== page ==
Re: [NOVA-Atheists] UU churches

From: user 1.
Sent on: Wednesday, December 12, 2012 1:48 PM
Lela, 

Yes, the world can indeed be lonely and, even when I was married, I needed something bigger than "us."  As I mentioned, we do not call ourselves a "church."  We are a "Fellowship."  Each UU affiliated organization is self-governing and can determine what they call themselves, how churchy they are, whether they have mostly secular or non-secular services, etc.  Many of the older UU's in the Northeast are rather religious.  Here in the south, where many of the fellowships were founded during the 50's and 60's by humanists, they are pretty secular.  

But as an atheist, I do pick and choose which services I go to out of respect and the preservation of my sanity.  I learned this lesson after I giggled uncontrollably when a guest speaker talked about the "healing energy of Labyrinths."  I actually had to leave the sanctuary when she said, "there is even evidence that surgeons use labyrinths before surgery to calm themselves and focus."  I just had a mental image of a team of Sherlock Holmes-type characters in a labyrinth finding a surgical glove and shouting "Eureka!"  For a long time, it was a joke my former partner and I use that threw us into convulsive laughter.  So now, I stay away from the rare obviously religious or new-age spiritual services.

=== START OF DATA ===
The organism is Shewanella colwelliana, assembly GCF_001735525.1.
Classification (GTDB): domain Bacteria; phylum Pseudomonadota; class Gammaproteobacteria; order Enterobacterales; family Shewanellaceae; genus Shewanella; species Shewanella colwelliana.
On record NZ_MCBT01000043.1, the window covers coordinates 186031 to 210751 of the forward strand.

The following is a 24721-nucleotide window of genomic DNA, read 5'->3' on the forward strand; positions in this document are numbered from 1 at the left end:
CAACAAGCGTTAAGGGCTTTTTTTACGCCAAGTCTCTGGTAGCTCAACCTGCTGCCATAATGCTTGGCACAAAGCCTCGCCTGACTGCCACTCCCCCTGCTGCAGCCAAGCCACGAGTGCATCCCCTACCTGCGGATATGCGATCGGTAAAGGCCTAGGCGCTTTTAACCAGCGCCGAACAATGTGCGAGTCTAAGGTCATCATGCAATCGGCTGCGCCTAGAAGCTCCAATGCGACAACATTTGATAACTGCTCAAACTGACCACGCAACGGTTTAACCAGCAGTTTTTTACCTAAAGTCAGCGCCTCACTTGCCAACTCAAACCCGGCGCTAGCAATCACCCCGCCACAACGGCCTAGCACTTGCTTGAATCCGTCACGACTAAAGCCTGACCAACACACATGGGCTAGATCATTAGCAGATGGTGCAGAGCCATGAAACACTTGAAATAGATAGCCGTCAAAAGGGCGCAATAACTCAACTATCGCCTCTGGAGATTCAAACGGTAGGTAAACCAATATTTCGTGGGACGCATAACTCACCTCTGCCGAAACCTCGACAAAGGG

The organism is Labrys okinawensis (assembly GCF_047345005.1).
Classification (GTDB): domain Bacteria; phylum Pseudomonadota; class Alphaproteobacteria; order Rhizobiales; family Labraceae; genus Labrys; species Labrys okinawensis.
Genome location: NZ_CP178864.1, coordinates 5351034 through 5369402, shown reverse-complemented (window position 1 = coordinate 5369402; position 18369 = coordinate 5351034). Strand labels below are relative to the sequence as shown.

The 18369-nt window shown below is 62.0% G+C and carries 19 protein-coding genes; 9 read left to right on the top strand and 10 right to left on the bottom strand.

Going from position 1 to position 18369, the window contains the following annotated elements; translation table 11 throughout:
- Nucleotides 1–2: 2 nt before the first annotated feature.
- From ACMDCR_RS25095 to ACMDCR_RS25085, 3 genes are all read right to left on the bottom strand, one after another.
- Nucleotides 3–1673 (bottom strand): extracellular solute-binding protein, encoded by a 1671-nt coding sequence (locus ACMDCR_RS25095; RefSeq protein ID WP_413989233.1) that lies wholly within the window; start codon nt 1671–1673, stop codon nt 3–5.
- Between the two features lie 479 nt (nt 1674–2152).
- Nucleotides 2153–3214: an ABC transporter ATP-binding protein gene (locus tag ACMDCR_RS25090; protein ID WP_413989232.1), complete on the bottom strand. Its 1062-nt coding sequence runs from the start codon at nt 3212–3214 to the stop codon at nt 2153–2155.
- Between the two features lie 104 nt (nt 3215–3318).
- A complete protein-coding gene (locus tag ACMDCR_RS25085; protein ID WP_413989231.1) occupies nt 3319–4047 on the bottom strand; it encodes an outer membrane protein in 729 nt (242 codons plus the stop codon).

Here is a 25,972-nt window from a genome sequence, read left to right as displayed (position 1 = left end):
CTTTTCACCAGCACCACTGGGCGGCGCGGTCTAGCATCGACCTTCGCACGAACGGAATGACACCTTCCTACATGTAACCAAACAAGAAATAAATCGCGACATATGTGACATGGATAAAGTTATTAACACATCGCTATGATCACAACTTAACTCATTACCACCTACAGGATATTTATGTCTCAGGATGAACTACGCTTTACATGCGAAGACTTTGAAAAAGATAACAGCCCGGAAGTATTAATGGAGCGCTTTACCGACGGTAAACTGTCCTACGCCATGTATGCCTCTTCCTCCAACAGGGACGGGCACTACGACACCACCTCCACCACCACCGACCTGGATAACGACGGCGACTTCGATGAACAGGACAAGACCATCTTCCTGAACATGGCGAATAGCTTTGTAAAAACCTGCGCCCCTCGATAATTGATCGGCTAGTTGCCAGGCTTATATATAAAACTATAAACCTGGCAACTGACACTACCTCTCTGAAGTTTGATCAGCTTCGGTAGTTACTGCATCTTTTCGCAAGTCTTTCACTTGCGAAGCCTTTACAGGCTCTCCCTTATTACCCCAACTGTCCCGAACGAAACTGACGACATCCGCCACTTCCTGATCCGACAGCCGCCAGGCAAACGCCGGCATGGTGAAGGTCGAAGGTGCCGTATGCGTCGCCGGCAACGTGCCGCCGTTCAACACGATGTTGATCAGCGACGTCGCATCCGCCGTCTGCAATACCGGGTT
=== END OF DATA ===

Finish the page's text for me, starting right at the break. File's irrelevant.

Janelle


From: Lela <[address removed]>
To: [address removed]
Sent: Wednesday, December 12,[masked]:10 PM
Subject: [NOVA-Atheists] UU churches

First of all, I renamed the thread as this has nothing to do with my initial question regarding inauguration balls :)

Second, I have not been to any UU church yet although several people several times suggested that to me. The thing is, I do not like that they are called churches! The word "church" to me is associated with a place where you go to worship a diety. Why can't we substitute this word with any other non-religious word, I don't understand.

Even though I have a loving immediate family (husband and two kids), I too am very lonely sometimes as I have many friends and relatives very far from here, the other side of the world. I often long for a group of people / organization / society to belong to where I would feel cared and supported like someone else pointed in an email today. Nevertheless, I am reluctant to go to UU as long as it is called church. Oh well...


                                                                      

From: Gloria Chepko <[address removed]>
To: [address removed]
Sent: Wednesday, December 12,[masked]:57 PM
Subject: Re: [NOVA-Atheists] Question to all regarding Inauguration Ball